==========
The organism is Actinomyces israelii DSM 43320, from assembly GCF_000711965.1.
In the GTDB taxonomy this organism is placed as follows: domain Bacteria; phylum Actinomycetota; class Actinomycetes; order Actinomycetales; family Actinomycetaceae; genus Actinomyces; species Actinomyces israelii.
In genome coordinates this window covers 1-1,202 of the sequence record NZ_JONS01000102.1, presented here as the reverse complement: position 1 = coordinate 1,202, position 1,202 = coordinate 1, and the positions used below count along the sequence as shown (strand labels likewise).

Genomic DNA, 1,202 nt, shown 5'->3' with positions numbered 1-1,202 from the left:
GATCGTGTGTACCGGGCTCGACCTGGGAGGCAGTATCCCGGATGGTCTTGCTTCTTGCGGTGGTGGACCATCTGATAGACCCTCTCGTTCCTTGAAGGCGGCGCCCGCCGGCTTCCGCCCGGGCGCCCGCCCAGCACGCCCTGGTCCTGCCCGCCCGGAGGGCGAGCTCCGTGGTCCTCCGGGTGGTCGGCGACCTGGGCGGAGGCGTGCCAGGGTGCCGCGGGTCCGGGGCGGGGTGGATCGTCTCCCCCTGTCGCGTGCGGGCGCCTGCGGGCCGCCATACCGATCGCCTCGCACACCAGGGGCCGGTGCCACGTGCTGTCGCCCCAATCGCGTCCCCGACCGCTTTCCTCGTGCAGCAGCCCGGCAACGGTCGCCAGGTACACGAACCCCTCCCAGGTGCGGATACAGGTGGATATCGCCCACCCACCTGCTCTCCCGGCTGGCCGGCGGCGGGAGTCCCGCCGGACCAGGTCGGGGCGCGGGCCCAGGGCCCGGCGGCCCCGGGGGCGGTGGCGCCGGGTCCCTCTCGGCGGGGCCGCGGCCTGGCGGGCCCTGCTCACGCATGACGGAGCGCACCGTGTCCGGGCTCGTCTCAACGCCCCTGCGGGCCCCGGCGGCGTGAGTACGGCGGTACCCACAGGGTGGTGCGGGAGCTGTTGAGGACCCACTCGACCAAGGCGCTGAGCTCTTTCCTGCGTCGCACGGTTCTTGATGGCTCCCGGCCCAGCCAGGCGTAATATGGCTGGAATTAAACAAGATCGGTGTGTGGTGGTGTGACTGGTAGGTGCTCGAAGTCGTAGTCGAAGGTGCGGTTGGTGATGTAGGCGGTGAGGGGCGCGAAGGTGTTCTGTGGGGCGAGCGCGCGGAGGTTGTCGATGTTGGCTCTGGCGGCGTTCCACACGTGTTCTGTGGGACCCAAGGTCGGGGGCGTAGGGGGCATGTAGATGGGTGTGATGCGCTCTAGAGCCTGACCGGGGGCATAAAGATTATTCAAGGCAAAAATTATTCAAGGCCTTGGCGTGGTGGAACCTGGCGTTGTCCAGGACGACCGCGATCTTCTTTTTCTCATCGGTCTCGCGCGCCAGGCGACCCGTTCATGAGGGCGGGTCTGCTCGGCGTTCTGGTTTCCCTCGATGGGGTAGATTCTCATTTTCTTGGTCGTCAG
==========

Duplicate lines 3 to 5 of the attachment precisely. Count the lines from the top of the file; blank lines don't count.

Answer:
In genome coordinates this window covers 1-1,202 of the sequence record NZ_JONS01000102.1, presented here as the reverse complement: position 1 = coordinate 1,202, position 1,202 = coordinate 1, and the positions used below count along the sequence as shown (strand labels likewise).

Genomic DNA, 1,202 nt, shown 5'->3' with positions numbered 1-1,202 from the left:
GATCGTGTGTACCGGGCTCGACCTGGGAGGCAGTATCCCGGATGGTCTTGCTTCTTGCGGTGGTGGACCATCTGATAGACCCTCTCGTTCCTTGAAGGCGGCGCCCGCCGGCTTCCGCCCGGGCGCCCGCCCAGCACGCCCTGGTCCTGCCCGCCCGGAGGGCGAGCTCCGTGGTCCTCCGGGTGGTCGGCGACCTGGGCGGAGGCGTGCCAGGGTGCCGCGGGTCCGGGGCGGGGTGGATCGTCTCCCCCTGTCGCGTGCGGGCGCCTGCGGGCCGCCATACCGATCGCCTCGCACACCAGGGGCCGGTGCCACGTGCTGTCGCCCCAATCGCGTCCCCGACCGCTTTCCTCGTGCAGCAGCCCGGCAACGGTCGCCAGGTACACGAACCCCTCCCAGGTGCGGATACAGGTGGATATCGCCCACCCACCTGCTCTCCCGGCTGGCCGGCGGCGGGAGTCCCGCCGGACCAGGTCGGGGCGCGGGCCCAGGGCCCGGCGGCCCCGGGGGCGGTGGCGCCGGGTCCCTCTCGGCGGGGCCGCGGCCTGGCGGGCCCTGCTCACGCATGACGGAGCGCACCGTGTCCGGGCTCGTCTCAACGCCCCTGCGGGCCCCGGCGGCGTGAGTACGGCGGTACCCACAGGGTGGTGCGGGAGCTGTTGAGGACCCACTCGACCAAGGCGCTGAGCTCTTTCCTGCGTCGCACGGTTCTTGATGGCTCCCGGCCCAGCCAGGCGTAATATGGCTGGAATTAAACAAGATCGGTGTGTGGTGGTGTGACTGGTAGGTGCTCGAAGTCGTAGTCGAAGGTGCGGTTGGTGATGTAGGCGGTGAGGGGCGCGAAGGTGTTCTGTGGGGCGAGCGCGCGGAGGTTGTCGATGTTGGCTCTGGCGGCGTTCCACACGTGTTCTGTGGGACCCAAGGTCGGGGGCGTAGGGGGCATGTAGATGGGTGTGATGCGCTCTAGAGCCTGACCGGGGGCATAAAGATTATTCAAGGCAAAAATTATTCAAGGCCTTGGCGTGGTGGAACCTGGCGTTGTCCAGGACGACCGCGATCTTCTTTTTCTCATCGGTCTCGCGCGCCAGGCGACCCGTTCATGAGGGCGGGTCTGCTCGGCGTTCTGGTTTCCCTCGATGGGGTAGATTCTCATTTTCTTGGTCGTCAG